|MadSci Network: Zoology|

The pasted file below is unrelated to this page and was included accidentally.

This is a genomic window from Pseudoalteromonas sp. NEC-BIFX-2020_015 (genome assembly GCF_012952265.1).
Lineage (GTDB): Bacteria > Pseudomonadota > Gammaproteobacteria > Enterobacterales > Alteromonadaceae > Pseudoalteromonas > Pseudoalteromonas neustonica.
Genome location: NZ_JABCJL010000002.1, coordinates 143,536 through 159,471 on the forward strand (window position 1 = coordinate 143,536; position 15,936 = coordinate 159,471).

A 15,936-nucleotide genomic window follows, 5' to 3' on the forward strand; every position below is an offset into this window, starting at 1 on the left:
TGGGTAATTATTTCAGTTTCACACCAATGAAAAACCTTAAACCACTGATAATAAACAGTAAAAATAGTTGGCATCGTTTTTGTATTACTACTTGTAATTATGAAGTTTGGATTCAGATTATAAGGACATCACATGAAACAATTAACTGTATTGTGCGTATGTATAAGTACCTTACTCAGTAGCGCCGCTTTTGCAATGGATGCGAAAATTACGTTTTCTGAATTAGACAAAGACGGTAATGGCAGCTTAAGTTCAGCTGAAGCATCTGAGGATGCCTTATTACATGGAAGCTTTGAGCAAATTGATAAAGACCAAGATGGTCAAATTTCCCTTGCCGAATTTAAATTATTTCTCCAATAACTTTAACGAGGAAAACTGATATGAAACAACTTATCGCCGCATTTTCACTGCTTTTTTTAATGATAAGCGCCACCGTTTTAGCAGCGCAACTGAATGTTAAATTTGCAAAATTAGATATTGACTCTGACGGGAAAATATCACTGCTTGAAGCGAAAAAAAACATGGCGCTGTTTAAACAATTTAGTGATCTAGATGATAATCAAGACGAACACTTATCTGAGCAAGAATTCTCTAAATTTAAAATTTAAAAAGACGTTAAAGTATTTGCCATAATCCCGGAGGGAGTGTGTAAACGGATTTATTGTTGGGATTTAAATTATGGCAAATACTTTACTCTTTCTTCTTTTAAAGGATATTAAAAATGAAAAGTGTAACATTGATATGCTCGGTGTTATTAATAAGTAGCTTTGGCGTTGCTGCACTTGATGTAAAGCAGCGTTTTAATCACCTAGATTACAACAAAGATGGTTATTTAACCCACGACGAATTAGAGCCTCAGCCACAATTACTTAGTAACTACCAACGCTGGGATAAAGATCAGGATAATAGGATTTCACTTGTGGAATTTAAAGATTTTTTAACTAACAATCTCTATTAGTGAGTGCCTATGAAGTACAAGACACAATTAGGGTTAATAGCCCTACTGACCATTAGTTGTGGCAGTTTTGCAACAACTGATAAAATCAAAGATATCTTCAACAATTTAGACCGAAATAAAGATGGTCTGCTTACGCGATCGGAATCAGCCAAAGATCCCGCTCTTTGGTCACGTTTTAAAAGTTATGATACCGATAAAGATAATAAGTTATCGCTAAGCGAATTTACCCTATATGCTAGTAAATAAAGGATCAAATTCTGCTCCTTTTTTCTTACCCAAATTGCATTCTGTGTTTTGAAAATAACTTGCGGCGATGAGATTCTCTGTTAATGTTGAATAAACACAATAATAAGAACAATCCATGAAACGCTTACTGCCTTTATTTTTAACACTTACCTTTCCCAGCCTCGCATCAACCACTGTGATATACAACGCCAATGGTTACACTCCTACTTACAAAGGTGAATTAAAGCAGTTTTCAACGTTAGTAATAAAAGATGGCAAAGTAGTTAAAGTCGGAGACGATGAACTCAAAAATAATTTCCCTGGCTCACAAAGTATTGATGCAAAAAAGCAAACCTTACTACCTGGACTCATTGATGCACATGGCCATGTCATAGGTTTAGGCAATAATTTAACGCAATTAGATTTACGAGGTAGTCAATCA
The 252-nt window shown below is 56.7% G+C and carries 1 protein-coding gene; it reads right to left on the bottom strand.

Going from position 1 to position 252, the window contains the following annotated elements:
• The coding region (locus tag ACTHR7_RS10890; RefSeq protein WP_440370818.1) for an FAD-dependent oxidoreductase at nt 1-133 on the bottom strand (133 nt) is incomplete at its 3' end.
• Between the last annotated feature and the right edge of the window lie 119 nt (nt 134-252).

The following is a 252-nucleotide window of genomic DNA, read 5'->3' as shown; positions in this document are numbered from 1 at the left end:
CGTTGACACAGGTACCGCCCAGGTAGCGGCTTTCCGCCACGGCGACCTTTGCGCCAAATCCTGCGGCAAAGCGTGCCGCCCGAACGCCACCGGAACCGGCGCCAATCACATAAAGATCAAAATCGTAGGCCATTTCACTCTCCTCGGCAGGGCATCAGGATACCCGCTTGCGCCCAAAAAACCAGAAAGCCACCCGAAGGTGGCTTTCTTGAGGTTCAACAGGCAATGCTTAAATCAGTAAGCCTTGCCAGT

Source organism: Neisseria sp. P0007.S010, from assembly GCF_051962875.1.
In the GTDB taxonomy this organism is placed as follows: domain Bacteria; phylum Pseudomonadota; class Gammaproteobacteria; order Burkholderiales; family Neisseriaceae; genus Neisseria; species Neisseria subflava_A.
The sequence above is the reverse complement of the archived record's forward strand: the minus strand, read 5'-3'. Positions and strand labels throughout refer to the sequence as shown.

Merissa, Lots of animals have been given "collective" names (names for a group of them) that are mainly just for fun. My understanding is that many of these collective nouns were invented in the Victorian Age by people who were essentially just playing word-games. The collective noun "paddle" or "paddling" for ducks is presumably derived from the fact that ducks paddle (swim by moving their feet back and forth underwater like you would move the paddles on a canoe). However, I wasn't able to locate a source on the etymology of this term. Most scientists don't use these collective nouns; for example, most ornithologists talk about "flocks" of any kind of bird, including ducks. It's bad enough learning all the common names and scientific names of different animals; having to learn a different collective noun for each would be tough! Still, like I said before, it can be fun, and if you're interested in learning other collective nouns (or making up your own), you might check these websites: "A Colorful List of Collective Nouns for Animals" http ://trident.mcs.kent.edu/~mscherge/Other/animals.html and "Group Names for Birds" http://www.bcpl.net/~tros s/gnlist.html Enjoy! Andrea Bixler
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